Environmentalists and state supporters of the Clean Power Plan have urged the court to still issue an advisory opinion that would guide EPA in its efforts to undo the rule. But the Trump administration says issuing a ruling now could threaten the "integrity of the administrative process."
As EPA under new leadership works to figure out what to do with greenhouse gas regulations, the last 100 days have showed the lasting impact of the 2007 Supreme Court decision in Massachusetts v. EPA, legal experts said.
That 5-4 decision established that EPA has the authority to regulate greenhouse gas emissions under the Clean Air Act. Following that decision, the courts upheld the Obama administration's endangerment finding, which provided the basis for future greenhouse gas regulations.
Massachusetts v. EPA "clearly means that the administration can't simply say we're going to ignore climate change," said Michael Gerrard, director of Columbia University's Sabin Center for Climate Change Law.
"That decision, plus the court's upholding of the endangerment finding, means there is now solid authority that EPA needs to act on greenhouse gas emissions," he said. "It means they will at least have to pay lip service to the importance of regulating greenhouse gases."
Opposing motions to pause litigation is only "Step 1" in environmentalists' strategy to combat the Trump administration in court, Gallagher of the Sierra Club said.
"Step 1(b), we're gearing up to challenge any fake rulemaking they come up with," he said. "Step 2, we're aggressively seeking information on corruption, conflicts of interest within the administration through the Freedom of Information Act."
In the first 100 days of the Trump presidency, the Sierra Club and Natural Resources Defense Council have already filed about a half-dozen lawsuits against the administration.
The Center for Biological Diversity has been more active, filing 11 suits. Among the most recent: a complaint against Trump's border wall plans that invoked the National Environmental Policy Act.
Then there's a lawsuit targeting a Congressional Review Act resolution that struck down a regulation setting limits on how certain animals can be killed in national wildlife refuges in Alaska.
"It's just all-out war," said Patrick Parenteau, an environmental law professor at Vermont Law School.
Going forward, Parenteau predicted that "fiendishly complicated" regulations like the Clean Power Plan and Clean Water Rule will likely pose the most trouble for the Trump administration in court.
Over the next four years, Parenteau said the courts will act as "process cops," ensuring that rulemaking efforts are backed by a strong record and that the administration doesn't prejudge outcomes. The Reagan administration provides a lesson in how courts can be a reality check against sloppy, rushed rulemaking, he said.
"The courts looked very skeptically at these rushed efforts of the new administration to repeal and roll back environmental rules from a prior administration," Parenteau said. "That isn't to say that they won't win something or that the courts are envisioning themselves as putting a brake on the new administration, but I think the courts are definitely going to look very hard at efforts to roll things back."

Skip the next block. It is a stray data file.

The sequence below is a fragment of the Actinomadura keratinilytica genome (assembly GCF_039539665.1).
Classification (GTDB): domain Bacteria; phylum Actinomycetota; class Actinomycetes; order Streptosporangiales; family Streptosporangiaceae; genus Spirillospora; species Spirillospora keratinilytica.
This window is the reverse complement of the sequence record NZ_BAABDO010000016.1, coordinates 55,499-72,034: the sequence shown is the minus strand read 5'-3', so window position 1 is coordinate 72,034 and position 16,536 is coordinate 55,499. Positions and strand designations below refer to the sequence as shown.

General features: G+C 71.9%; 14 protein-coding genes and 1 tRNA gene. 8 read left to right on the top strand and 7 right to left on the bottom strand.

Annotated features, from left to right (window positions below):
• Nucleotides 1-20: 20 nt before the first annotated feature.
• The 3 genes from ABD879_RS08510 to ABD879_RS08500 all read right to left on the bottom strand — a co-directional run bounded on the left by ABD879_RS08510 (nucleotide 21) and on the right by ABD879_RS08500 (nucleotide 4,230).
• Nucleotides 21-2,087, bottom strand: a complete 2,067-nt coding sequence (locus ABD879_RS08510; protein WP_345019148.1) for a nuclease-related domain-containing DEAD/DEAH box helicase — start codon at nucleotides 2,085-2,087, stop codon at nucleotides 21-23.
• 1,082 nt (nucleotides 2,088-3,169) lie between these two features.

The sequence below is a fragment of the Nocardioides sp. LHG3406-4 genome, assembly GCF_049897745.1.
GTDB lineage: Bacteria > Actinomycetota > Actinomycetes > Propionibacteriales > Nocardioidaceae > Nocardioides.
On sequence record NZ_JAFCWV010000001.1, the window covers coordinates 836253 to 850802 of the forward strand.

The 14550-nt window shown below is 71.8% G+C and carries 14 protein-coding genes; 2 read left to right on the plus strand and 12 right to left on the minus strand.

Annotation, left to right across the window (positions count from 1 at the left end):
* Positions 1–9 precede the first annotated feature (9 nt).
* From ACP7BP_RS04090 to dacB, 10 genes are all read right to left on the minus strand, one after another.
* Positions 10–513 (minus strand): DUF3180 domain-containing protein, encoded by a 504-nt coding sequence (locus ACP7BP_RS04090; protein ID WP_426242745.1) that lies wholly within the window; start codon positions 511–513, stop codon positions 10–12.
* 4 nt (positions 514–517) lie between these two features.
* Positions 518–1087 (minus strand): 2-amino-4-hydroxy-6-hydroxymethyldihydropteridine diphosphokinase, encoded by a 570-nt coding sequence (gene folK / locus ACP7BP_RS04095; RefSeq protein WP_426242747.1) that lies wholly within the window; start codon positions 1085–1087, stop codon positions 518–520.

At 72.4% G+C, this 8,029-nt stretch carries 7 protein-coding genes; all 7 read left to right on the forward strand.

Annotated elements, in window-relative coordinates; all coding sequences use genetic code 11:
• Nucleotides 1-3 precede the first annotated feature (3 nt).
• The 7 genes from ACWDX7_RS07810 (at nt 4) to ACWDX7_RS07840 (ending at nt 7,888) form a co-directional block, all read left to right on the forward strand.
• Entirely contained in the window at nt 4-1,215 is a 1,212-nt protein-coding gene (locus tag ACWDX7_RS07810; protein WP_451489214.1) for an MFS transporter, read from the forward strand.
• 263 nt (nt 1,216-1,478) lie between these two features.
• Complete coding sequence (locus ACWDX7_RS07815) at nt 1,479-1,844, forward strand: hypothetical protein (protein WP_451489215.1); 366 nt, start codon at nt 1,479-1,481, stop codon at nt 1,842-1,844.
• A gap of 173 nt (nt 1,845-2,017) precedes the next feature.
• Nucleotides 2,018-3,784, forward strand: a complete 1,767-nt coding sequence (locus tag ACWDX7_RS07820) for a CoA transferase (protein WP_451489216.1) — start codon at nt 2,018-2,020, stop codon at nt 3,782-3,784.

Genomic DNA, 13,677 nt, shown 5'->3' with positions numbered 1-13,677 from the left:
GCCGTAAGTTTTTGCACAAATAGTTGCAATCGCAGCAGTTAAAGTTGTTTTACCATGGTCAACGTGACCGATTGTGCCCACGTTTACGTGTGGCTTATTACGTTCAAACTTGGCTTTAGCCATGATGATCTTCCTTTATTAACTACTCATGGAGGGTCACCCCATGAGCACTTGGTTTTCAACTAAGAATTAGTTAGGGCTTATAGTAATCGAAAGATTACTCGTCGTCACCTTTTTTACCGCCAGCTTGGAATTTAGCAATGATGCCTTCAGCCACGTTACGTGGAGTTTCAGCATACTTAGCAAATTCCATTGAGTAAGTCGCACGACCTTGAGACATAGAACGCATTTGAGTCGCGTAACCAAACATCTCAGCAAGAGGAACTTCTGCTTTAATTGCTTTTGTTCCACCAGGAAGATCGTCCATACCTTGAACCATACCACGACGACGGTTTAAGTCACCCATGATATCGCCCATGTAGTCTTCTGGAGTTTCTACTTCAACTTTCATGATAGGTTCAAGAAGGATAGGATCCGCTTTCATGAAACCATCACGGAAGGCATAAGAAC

Environmentalists expressed confidence in their ability to fight to push back against the agenda Trump has rolled out in the past 100 days.
"Trump has way over-promised," CBD's Snape said. "It just seems to me, logically, that he's going to lose a lot more in court than he's going to win."
Rubin predicted that, aside from rule rollbacks, mandatory statutory requirements and deadlines contained in environmental laws will provide "an angle for litigants to sue." Court orders could become important in forcing agencies to take actions that they otherwise would not.
"Once you're under a consent decree, you have to act," he said. "EPA does not want to be held in violation of a court order."
In those types of cases, the Obama administration was criticized for "sue and settle." Republicans accused agencies like EPA of inviting litigation from friendly groups so that it could turn around and negotiate settlements.
Avi Garbow, who served as general counsel at EPA during the Obama administration, denounced the idea that EPA invited lawsuits and predicted that Trump's Justice Department would likely seek to settle similar cases involving deadlines and other "clear instructions" from Congress.
"It has historically been very difficult for the Justice Department to find a winning defense on liability in these sorts of mandatory duty cases," Garbow said. "There are times when the Justice Department determines that it is in the public's interest to resolve matters through settlement."
Garbow also warned that the administration's proposals in the last three months to limit the budgets of federal agencies could hamper their ability to take legally defensible actions in the future.
EPA, which would see a 31 percent cut under the administration's budget proposal, already has a tough time keeping up with the statutory mandates in environmental laws, he said.
"Without the ability to manage its own resources in a way that allows it to operate in timely compliance with the laws' mandates," Garbow said, "EPA may in effect turn over the reins of its priority setting and rulemaking to outside litigants."